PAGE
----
Editorial: ASA lawsuit against ABOR not fair to students paying price
Sometimes you can do the right thing, but go about it the wrong way.
Last week, a statewide student lobbying organization filed suit against the Arizona Board of Regents, alleging that the board had violated the organization’s First Amendment rights.
The Arizona Students’ Association, which aims to represent Arizona university students in the state Legislature, may have a point, though the group will have to prove it first.
“If they can show that somehow they got singled out, and their money was taken away because of the political viewpoint that they hold, then they have a much stronger First Amendment argument,” said Frank LoMonte, executive director for the Student Press Law Center.
The lawsuit came on the heels of the regents’ decision to revise the group’s student fee. Students will now have to opt in to the fee, rather than being required to pay and then requesting a refund if they wish.
ASA first began weighing the possibility of taking legal action against ABOR in December, immediately after the regents voted 7-2 to suspend the fee’s collection for the spring semester.
Any lengthy suspension of ASA’s funding is going to be difficult to defend in court, LoMonte said.
ASA alleges that the fee’s suspension and the subsequent decision to make it an “opt-in” fee was retaliation for a $120,000 donation the group made to the Vote Yes on Proposition 204 campaign last fall. The proposition, which failed in November, would have extended a one-cent sales tax increase collected for education funding.
Gov. Jan Brewer, an ex-officio member of ABOR, opposed the proposition. Brewer appointed many of the current regents.
ASA is vital in providing a voice for students in the Legislature, and if the organization is not guaranteed the ability to speak freely for students without facing a suspension of funding, it can’t really fulfill its mission.
However, it is regrettable that the Associated Students of the University of Arizona Senate failed to pass a resolution on Wednesday set forth by Sens. Logan Bilby and Valerie Hanna. The resolution, also supported by Sens. Morgan Abraham and Vinson Liu, would have declared the senate’s opposition to the use of student fees to sue ABOR.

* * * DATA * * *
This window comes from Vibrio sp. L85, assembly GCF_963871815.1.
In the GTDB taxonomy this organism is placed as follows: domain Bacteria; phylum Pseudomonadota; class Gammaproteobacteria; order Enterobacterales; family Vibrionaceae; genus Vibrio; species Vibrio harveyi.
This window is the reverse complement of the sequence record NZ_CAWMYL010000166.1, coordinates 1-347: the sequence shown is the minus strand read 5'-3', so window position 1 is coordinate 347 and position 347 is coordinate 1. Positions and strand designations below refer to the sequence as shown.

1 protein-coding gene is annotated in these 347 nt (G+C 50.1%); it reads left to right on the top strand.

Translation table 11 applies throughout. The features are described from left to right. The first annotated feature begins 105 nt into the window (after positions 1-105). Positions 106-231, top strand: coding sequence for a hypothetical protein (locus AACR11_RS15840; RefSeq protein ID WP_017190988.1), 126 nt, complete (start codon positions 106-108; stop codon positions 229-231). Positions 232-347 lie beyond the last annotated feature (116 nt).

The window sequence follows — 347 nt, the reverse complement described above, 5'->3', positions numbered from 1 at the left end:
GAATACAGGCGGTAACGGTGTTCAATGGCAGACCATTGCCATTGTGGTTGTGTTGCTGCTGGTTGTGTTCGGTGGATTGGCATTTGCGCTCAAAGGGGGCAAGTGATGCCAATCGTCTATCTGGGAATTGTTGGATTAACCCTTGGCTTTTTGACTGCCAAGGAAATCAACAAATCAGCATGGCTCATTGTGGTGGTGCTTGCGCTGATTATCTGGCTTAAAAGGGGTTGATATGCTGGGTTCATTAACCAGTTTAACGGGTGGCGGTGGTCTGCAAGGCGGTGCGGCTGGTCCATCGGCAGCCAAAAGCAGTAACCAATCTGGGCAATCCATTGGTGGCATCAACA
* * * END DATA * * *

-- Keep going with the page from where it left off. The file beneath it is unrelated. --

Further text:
Since the only funding ASA receives is its $2-per-semester student fee, it’s reasonable for ASA to use student money to file suit — but it’s wrong to use student money without taking students’ opinions into account. That’s the real issue, not whether it’s wrong for ASA to take legal action in defense of First Amendment freedoms like exercising political speech.
ASA prides itself on being a voice of the students, and yet ASA failed to take students’ voices into account in its decision to sue the regents over an issue of free speech.
During Wednesday’s senate meeting, ASUA President Katy Murray referred to a stack of papers as proof that ASA had the support of the student body.
In reality, those papers were simply interest cards handed out at some club meetings and classes, and all students did with the cards was was agree to join an email listserv run by ASA.
Not once were students polled about using fee money to support the lawsuit. ASA didn’t even officially ask the student government officials of the three state universities — people who were elected, not appointed, to represent students — their opinions about waging legal battle with the universities’ governing board.
If anything, last night’s senate vote came about two months too late. A vote should have been requested by ASA and held prior to filing suit.
But that doesn’t matter now. With the senate’s vote last night, ASUA now officially supports ASA’s lawsuit against ABOR.
What’s sad is that even if they didn’t, it wouldn’t make a difference to ASA.
— Editorials are determined by the Arizona Daily Wildcat’s editorial board and written by one of its members. They are Kristina Bui, Dan Desrochers, Casey Lewandrowski, K.C. Libman and Sarah Precup. They can be reached at firstname.lastname@example.org or on Twitter via @WildcatOpinions .